4)      It’s not plagiarism if you are a biologist – The easiest way of dealing with the complexity issue is to find biology that has already happened and steal it. Any kind of DNA tampering is much more plausible if you can find something similar in a closely related creature or, better still, lingering in the organisms own genome. That junk DNA that I was talking about earlier contains an awful lot of old information from evolutionary history.

 

5)      Biological systems are simultaneously fragile and resilient – Related to the last point, when I described the complexity of protein interactions earlier, it’s possible that I left you with the impression that biology is entirely at the mercy of its own chaotic processes. This is not really accurate.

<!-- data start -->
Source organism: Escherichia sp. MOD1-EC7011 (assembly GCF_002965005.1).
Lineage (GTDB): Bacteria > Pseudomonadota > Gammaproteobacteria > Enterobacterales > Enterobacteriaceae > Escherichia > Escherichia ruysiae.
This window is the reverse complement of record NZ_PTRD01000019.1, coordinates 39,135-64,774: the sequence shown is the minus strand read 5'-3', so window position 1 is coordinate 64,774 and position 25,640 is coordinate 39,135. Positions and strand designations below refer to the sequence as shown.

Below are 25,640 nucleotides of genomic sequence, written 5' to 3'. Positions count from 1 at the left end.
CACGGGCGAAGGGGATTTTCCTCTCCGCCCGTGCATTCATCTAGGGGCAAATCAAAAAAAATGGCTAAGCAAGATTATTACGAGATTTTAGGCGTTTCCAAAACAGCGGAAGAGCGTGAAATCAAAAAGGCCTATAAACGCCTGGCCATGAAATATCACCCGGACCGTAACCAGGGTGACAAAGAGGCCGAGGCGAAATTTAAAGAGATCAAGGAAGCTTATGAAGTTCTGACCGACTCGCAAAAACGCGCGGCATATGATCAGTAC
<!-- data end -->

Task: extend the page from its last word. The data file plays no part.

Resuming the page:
Biological systems tend to be highly resilient to familiar challenges but vulnerable to the totally unexpected.

Crude interactions with biology can be startlingly effective, because there are other systems that can cope with the problems that you have caused; but there  needs to be a reason for those systems to have evolved in place.

 

Using this stuff

As always, don’t let the facts get in the way of the stories, find ways to use the facts. Genetics is always going to be a subject that sees the facts get in the way of some of the fun, but temporarily getting in the way of the fun is not actually incompatible with storytelling.

Acknowledge the problems, then let your characters figure out how to overcome them, conquering the world with an army of lizard men will be so much sweeter for them if you make them really work for it.

Don’t worry too much about systematic research, but trawling wikipedia for random genetics facts can’t fail to land you plot hooks.

I do think that proteomics represents a massively under explored areas of science fiction. Anything that can be done to an organism with genetics can also be done, at least temporarily by interacting with the proteins directly.